The other distinct society?

East is east and west is west, in Canada as elsewhere. But saying 'never the twain shall meet' is probably over-egging the pudding, according to both a sampling of marketing professionals and a cluster of statistics from the most recent census.
There are differences between Easterners and Westerners in Canada, of course, but there are more similarities. The practical upshot? A carefully crafted national campaign can appeal equally to Calgarians and Torontonians

East is east and west is west, in Canada as elsewhere. But saying ‘never the twain shall meet’ is probably over-egging the pudding, according to both a sampling of marketing professionals and a cluster of statistics from the most recent census.

There are differences between Easterners and Westerners in Canada, of course, but there are more similarities. The practical upshot? A carefully crafted national campaign can appeal equally to Calgarians and Torontonians, but if you have the ability to tweak campaigns to appeal to local humour and touchpoints, you can be rewarded with greater loyalty.

Starting with the differences, it’s useful to note that the average household income in Ontario is about $3,000 more than in British Columbia and Alberta. Yet Calgarians spend approximately $600 more on recreation and $500 more on alcohol and tobacco annually than Torontonians. Conversely, Torontonians spend more on food, clothing and personal care than their western counterparts, but not much more.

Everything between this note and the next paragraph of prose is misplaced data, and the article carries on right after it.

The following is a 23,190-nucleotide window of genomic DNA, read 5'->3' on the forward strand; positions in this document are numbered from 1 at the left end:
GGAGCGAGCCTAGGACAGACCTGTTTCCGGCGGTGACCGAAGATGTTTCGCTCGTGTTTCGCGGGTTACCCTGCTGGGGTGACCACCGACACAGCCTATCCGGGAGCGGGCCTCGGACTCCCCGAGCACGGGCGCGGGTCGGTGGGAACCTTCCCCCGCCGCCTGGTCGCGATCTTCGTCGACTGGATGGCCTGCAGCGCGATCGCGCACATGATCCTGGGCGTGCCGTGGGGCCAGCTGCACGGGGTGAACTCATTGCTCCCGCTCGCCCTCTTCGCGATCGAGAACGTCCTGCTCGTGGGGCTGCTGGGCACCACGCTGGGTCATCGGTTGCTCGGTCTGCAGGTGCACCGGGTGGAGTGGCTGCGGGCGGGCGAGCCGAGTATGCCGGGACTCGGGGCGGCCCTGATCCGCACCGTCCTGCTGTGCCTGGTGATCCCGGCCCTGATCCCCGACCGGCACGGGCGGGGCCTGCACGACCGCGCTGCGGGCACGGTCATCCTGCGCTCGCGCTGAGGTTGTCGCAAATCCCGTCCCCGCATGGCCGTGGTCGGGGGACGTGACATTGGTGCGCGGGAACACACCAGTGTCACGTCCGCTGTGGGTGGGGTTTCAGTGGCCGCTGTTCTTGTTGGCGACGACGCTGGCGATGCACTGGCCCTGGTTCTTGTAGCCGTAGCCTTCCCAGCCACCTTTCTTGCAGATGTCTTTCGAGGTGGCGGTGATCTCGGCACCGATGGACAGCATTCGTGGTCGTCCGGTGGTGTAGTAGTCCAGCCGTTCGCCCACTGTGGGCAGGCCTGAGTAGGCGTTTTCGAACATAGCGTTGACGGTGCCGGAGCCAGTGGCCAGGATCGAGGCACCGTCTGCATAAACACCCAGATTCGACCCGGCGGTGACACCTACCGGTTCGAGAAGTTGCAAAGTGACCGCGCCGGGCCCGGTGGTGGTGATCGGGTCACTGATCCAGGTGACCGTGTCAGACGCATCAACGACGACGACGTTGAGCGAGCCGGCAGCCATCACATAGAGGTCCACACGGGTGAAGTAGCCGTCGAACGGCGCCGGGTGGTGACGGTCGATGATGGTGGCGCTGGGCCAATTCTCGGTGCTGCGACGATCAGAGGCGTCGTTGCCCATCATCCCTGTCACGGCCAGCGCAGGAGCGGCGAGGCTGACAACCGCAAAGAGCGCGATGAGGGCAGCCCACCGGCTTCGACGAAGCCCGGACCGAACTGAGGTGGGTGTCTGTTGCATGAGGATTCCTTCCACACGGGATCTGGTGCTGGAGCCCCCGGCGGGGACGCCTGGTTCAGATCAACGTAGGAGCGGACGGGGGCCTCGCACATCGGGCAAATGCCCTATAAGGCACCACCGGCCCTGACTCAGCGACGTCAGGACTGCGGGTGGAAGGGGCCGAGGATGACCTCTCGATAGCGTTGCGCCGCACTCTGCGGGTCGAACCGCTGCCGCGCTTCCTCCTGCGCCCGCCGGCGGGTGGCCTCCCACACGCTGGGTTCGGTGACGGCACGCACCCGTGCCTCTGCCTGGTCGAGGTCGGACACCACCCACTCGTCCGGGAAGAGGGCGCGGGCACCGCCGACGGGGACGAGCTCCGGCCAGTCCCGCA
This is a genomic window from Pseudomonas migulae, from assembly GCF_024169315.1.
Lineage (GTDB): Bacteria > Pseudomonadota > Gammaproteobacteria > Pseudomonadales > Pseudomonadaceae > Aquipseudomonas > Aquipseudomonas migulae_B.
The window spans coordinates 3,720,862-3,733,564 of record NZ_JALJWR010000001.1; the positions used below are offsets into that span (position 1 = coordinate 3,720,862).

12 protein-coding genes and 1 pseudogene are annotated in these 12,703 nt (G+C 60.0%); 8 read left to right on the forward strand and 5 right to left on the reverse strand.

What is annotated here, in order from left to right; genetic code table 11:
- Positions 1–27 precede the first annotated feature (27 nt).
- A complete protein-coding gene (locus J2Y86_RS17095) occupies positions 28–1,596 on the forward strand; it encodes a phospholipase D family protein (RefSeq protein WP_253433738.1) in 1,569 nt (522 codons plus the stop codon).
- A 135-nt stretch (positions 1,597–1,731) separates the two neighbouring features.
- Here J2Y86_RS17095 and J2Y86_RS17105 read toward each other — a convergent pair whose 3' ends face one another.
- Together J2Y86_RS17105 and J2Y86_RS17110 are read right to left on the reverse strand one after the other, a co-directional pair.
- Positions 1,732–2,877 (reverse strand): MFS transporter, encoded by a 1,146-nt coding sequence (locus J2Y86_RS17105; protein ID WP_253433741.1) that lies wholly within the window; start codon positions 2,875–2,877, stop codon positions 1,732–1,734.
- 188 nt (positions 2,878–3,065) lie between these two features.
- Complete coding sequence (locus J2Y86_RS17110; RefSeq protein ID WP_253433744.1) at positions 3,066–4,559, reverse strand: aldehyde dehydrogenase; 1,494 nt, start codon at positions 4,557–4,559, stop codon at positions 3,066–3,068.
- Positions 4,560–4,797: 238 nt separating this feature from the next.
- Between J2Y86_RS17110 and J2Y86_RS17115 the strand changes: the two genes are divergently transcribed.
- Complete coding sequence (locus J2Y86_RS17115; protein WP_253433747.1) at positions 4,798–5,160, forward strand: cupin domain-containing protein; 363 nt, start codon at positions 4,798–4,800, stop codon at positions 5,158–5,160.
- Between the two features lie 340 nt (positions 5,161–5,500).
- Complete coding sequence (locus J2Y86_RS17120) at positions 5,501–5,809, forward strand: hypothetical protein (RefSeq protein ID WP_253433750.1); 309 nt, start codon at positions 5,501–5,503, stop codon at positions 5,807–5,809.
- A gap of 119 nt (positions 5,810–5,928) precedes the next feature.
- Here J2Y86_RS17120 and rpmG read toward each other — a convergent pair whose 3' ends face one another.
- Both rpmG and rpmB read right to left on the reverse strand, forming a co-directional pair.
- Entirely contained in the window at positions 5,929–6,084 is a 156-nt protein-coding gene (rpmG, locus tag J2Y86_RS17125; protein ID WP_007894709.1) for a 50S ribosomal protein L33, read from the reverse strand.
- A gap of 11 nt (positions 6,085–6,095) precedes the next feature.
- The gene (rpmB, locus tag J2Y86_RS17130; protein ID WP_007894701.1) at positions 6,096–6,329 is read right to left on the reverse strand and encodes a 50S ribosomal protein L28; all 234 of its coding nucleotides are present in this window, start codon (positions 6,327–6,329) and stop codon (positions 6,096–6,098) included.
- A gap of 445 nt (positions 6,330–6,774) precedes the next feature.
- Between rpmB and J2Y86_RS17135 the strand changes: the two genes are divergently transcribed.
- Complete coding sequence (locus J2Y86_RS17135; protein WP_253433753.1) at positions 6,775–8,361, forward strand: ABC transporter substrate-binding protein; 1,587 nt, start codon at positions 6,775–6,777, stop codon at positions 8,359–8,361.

As for television consumption, Paul Robinson, communications manager of Toronto-based ACNielsen, says ‘news and hockey do a bit better in Vancouver than in Toronto.’ But Ron Bremner, VP of television at Toronto-based BBM Bureau of Broadcast Measurement, says (except for Quebec) the 10 most-watched TV series are virtually identical across the country. (For more on differences in consumer behaviour, see page 21.)

So what does this mean for


Four years after relocating from Toronto, Jeff Lewis, VP and creative director for Grey Worldwide’s Vancouver office, is convinced that geographic idiosyncrasies and perceptions in this country ‘don’t differ enough to demand different approaches [regionally]. We all draw from the same universal themes and spectrum of emotions.’

Mario Amantea, president of Calgary’s Parallel Strategies marketing and communications agency, agrees.

‘When you do build in differences, it should be who you target, not necessarily where they’re located on the map,’ he explains. ‘For our mutual fund clients, for example, we would address the needs of a financial planner on [Toronto's] Bay Street in similar fashion to that same kind of professional in Lethbridge, Alta. The same applies if we’re talking to farmers in Biggar, Sask. and Guelph, Ont. because their concerns are similar.’